Not retiring: The pension savings conundrum

Pension discussions have to balance the need to encourage people to save and the impact of the present cost of living crisis.

Savings & Pensions


There has been a lot of talk about how to fund people living longer lives which has brought a big focus on pensions reform. While many may be able to work late into their 60s with few problems, others will face health or caring challenges that will either mean they have to reduce their hours or drop out of the workforce – unless employers are able to offer more flexible, work-from-home options.

That will affect the pension they are able to draw on. This has long been the case for women who bear the lion’s share of caring responsibilities. Taking time out to care for young children has a big impact on pension income and means there is a large gender pension gap.

One thing that has helped reduce that gap has been the ability to top up National Insurance contributions when the children are older and women can return to work full time. But caring responsibilities often increase in later life, meaning there is little room for top-ups and if you are on a low wage, particularly during a cost of living crisis, you are more likely to be cutting back on pension contributions than topping them up.

Another thing that has reduced the gender pension gap is auto-enrolment which means people who earn over a certain threshold have to contribute a certain amount of their income to their pension with their employer topping this up. That essentially means free money for employees. There has been a lot of debate about lowering the earnings threshold from 10K pounds, given those on lower pay are missing out and that many people these days have a portfolio career of more than one part-time job, each of which may fall below the threshold. The Department for Work and Pensions has confirmed its commitment to expanding auto-enrolment, but will not consult on reforms until at least the mid-2020s.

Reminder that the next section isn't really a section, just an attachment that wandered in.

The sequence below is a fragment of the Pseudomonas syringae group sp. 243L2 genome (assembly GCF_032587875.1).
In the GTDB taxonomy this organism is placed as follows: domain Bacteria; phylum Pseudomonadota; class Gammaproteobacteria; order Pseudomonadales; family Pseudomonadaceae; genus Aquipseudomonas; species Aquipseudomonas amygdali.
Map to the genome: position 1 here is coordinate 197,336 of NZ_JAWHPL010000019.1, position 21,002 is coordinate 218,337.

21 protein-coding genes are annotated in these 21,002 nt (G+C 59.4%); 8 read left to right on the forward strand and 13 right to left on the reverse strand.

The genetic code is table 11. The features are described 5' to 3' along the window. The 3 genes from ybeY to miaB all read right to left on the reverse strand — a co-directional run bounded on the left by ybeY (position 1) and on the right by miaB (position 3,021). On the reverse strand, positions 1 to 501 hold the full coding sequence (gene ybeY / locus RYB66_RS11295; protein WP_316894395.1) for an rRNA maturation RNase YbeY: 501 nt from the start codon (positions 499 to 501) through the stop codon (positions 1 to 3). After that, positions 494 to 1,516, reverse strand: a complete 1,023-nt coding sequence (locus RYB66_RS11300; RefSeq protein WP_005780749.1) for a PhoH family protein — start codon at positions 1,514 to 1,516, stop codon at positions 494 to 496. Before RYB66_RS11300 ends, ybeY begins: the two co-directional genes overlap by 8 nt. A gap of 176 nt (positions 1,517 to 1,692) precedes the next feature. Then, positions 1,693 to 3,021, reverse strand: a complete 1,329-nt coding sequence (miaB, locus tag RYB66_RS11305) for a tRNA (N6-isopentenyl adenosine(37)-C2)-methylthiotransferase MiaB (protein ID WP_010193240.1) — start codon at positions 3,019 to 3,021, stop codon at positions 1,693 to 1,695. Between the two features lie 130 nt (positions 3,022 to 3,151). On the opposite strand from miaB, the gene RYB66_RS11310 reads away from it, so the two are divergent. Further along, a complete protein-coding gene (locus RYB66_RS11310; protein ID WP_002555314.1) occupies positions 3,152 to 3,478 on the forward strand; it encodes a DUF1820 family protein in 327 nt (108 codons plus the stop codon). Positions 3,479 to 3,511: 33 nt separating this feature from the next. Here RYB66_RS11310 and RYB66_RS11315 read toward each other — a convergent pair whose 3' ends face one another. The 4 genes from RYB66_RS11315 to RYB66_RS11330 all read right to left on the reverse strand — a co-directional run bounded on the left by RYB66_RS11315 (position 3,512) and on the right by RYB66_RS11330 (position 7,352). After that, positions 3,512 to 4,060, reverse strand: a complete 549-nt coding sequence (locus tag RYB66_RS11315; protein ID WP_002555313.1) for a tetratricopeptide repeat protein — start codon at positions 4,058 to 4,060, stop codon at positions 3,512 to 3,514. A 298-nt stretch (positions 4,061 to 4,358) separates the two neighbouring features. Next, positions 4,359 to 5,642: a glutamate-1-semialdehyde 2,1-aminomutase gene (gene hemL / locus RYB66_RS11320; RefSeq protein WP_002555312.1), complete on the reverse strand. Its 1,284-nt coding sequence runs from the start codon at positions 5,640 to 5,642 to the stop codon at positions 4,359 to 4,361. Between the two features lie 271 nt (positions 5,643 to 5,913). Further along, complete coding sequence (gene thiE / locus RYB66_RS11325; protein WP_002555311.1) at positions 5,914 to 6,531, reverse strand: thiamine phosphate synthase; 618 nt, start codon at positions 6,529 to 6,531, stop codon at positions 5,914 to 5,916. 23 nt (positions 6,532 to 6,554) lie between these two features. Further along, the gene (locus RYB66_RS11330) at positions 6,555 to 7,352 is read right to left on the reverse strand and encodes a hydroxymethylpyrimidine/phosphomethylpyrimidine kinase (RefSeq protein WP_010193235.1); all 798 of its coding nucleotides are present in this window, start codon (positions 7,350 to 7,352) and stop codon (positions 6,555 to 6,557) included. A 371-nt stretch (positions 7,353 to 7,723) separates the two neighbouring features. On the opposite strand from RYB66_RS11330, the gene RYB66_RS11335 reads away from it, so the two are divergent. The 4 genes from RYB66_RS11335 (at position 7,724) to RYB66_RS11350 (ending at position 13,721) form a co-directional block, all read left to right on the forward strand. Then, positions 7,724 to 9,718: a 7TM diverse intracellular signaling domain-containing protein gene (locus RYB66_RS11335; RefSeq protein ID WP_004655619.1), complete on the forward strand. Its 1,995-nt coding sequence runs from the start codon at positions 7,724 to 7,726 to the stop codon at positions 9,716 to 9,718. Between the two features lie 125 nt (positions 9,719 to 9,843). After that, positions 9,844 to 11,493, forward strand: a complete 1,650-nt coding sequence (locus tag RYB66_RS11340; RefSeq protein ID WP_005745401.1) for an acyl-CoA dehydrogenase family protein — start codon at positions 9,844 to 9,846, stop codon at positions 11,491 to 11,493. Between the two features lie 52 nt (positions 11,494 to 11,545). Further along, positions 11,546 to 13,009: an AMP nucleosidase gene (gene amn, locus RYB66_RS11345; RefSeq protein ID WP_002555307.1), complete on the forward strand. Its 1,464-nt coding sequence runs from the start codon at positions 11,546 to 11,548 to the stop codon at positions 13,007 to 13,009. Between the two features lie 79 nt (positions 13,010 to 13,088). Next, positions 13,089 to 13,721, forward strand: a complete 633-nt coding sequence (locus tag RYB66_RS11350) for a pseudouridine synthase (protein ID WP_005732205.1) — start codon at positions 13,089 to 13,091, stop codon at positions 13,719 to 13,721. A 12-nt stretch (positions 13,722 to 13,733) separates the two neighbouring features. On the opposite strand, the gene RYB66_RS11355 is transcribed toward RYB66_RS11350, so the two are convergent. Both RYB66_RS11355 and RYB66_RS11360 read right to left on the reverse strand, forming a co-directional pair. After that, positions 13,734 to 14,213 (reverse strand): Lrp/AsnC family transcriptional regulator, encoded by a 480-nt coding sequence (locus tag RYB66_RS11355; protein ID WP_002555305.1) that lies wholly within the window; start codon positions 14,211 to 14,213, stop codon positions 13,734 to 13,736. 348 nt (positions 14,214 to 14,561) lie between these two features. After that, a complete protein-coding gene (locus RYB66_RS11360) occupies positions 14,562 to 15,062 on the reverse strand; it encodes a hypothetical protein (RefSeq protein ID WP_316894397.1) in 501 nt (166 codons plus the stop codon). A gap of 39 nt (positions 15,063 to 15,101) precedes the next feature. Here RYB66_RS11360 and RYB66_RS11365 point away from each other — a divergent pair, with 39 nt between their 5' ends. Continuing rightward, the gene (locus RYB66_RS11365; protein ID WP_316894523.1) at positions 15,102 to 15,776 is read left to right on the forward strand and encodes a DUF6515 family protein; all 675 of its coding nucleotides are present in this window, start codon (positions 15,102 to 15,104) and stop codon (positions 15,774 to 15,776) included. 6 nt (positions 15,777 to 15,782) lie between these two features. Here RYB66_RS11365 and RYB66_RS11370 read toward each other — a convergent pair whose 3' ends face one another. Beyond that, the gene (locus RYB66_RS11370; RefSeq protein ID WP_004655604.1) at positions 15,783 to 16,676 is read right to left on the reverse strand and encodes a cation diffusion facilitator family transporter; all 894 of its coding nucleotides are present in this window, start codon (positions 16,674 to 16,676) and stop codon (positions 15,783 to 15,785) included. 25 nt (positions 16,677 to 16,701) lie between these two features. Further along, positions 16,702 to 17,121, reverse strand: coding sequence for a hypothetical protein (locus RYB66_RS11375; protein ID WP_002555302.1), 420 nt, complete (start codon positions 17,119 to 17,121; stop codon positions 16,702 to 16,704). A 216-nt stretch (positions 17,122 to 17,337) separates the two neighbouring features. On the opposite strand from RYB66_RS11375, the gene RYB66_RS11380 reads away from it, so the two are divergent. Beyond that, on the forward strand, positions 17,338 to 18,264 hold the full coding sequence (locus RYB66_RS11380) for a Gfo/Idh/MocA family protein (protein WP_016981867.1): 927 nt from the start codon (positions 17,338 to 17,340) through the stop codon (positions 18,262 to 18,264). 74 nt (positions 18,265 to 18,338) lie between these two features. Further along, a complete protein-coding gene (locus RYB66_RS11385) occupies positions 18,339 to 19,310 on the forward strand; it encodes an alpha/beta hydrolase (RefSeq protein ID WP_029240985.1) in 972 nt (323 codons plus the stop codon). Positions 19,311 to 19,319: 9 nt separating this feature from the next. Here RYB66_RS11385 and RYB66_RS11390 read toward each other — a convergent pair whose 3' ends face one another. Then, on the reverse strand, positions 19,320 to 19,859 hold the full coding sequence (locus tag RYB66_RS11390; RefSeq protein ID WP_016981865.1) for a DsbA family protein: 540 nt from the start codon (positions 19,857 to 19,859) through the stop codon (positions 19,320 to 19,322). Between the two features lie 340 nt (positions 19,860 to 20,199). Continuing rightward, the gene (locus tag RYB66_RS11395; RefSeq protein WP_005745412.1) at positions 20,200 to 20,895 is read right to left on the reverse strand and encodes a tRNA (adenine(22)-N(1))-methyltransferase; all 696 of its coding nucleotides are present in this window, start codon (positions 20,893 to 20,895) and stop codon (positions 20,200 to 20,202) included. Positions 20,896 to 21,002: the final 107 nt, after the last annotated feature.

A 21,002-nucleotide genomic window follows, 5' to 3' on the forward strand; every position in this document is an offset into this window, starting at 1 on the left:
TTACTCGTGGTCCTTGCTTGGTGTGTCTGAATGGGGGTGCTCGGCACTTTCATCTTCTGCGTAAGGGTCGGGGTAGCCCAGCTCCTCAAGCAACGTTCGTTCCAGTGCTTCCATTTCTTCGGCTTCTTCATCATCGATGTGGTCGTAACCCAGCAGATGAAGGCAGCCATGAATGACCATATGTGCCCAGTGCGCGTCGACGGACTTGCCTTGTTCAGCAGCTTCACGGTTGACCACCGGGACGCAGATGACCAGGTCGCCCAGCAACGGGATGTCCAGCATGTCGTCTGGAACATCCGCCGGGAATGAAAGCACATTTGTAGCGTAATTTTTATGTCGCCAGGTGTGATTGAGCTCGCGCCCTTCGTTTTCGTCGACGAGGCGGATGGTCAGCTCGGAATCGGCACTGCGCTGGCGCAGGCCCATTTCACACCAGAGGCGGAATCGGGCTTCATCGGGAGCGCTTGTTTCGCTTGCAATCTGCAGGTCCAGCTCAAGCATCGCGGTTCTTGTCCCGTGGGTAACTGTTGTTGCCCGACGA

Another debate is about increasing the minimum auto enrolment pension contribution rate from 8% to 12%. A report from Phoenix Group and WPI Economics this week estimates that this could result in total additional pension contributions of £10 billion a year in the UK. It models how an increase in the rate could benefit people’s future retirement pot and investment in the UK economy, and also highlights the impact of delaying a rise. For a typical 18 year old, for instance, it says that delaying the increase by 15 years will lead to a potential £35k loss in retirement savings at state pension age.

There has been discussion on whether people should be allowed to pause their pension contributions temporarily.  The pensions industry is very divided on the issue. A survey this week by Professional Pensions found that 48% of respondents were in favour of allowing employees to pause their auto-enrolment contributions, while 46% disagreed. One respondent suggested that pauses should only be allowed for those above a minimum threshold, while another argued that pauses should be made with limitations. However, some respondents believed that allowing pauses would defeat the purpose of auto-enrolment and that the amounts being saved are minimal.

Yet we know that many are currently choosing to lower their pension contributions to pay for present rather than future costs. While there is an urgent need to save for the future, the urgent needs of the present are likely to trump that. How do we balance the two without erring too much on the side of not encouraging saving for the future? It is really an issue that is outside the confines of the pensions industry and depends on people being paid enough to live on in the present, something we are very far from achieving at the moment. Issues of housing costs, the general cost of living, insecure jobs and earnings and so forth have to be tackled in the round if we are not to store up all sorts of problems for the future.

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